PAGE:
cinespace studios

Toronto's largest film studio just announced another major expansion

The largest film studio in Toronto is about to get even bigger, with Cinespace Studios announcing a significant expansion of its Marine Terminal Studio Hub on Tuesday.

Cinespace has inked a long-term lease with PortsToronto for the redevelopment of Marine Terminal 52, adding three new production stages and support spaces to its adjacent facility at Marine Terminal 51 in the Port Lands, with a planned opening in 2023.

With the studio's signing of a second long-term lease with PortsToronto, plans are officially in motion for another 130,000 square feet of production space in what will become the Marine Terminal Studio Hub, adding to Cinespace's existing 1.3 million-square-foot presence in the city that includes 25 stages across three sites.

The expansion joins a growing list of production spaces in the Port Lands area, including Pinewood, District 28, and the new Basin Media Hub.

"We are proud to continue our investment in Toronto that started over 30 years ago. It's a privilege to partner with PortsToronto again and be selected to develop Terminal 52 into a second facility that will meet the increased demand for production infrastructure," said Ashley Rice, President and Co-Managing Partner, Cinespace Studios.

The new studio space will be housed in a colourful yet restrained building designed by architecture and design firm Gensler. It's nowhere near as flashy as the design for the nearby Basin Media Hub — also scheduled to open in 2023 — but the new building's uncomplicated design will be much easier to materialize in the timeline provided.

Once complete, the Marine Terminal Studio Hub's second phase is expected to support 300 new jobs for the facility, which is already home to a Netflix production hub and active in producing recent major releases like Guillermo Del Toro's Nightmare Alley.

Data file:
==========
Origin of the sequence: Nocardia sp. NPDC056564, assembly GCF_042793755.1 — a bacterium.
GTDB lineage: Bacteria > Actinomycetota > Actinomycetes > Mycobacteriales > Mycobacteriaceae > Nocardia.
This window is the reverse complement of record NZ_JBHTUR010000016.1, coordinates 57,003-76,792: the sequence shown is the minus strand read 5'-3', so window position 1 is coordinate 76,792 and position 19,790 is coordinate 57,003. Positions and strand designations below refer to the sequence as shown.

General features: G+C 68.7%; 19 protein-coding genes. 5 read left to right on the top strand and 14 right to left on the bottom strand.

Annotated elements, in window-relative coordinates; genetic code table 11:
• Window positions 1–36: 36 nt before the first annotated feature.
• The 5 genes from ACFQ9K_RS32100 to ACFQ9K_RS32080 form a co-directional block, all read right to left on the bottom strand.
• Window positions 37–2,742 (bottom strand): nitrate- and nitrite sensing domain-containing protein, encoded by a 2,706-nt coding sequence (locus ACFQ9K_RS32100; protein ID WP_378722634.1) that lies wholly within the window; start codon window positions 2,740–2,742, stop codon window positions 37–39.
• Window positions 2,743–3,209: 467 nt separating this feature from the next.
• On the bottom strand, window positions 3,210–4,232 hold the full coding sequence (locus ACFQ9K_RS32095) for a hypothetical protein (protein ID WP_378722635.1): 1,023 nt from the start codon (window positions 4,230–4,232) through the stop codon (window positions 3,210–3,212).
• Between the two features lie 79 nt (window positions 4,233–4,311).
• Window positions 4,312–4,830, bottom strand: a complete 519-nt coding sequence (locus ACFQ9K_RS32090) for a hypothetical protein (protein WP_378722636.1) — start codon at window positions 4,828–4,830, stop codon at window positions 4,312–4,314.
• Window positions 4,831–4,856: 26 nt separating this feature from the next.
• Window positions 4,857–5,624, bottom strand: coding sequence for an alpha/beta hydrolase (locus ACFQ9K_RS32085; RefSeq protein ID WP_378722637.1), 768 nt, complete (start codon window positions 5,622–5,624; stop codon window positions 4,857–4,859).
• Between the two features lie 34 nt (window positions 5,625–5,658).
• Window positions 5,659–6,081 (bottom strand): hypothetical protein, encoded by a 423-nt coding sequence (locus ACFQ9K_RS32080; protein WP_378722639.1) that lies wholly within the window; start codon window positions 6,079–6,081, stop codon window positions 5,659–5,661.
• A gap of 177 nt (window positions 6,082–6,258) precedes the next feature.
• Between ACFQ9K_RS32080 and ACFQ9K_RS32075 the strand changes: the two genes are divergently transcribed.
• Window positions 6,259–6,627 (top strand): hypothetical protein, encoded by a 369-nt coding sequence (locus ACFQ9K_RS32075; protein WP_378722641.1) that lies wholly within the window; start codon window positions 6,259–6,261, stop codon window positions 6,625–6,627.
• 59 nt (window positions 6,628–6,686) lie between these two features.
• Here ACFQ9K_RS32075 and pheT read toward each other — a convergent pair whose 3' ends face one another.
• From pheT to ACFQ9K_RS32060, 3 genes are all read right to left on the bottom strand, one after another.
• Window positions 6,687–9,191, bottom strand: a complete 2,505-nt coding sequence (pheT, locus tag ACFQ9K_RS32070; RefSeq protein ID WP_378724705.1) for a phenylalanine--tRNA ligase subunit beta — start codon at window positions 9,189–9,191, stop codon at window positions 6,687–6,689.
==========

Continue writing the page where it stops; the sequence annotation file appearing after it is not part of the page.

Acknowledging that "The film and television production industry in Toronto is important to the local economy, the creation of jobs, and the culture of our city, Mayor John Tory hailed the announcement with a prepared statement.

"Toronto's screen industries have experienced a period of significant growth and investment over the last decade, and we know that there has been a real need for even more studio space."

"This project will not only help us attract more projects and more people to our city but as a result add more jobs which is good for our city and good for the economy."

Lead photo by


Latest Videos

Latest Videos

Join the conversation Load comments

Latest in Film

Watch movies for free under the stars in Toronto parks this summer

One of Toronto's biggest green spaces hosting free outdoor movie nights this summer

Canadians vow to cancel Netflix subscriptions over end of cheapest ad-free plan

Citytv talk show 'Cityline' cancelled after 40-year run

Mayor Olivia Chow guest stars in this week's Law & Order Toronto episode

Major movie shot largely at Toronto's Rogers Centre described as 'bizarre' by star

Ryan Reynolds pens heartfelt message about fellow Canadian Michael J. Fox

Major transformation just around the corner for vintage Toronto movie theatre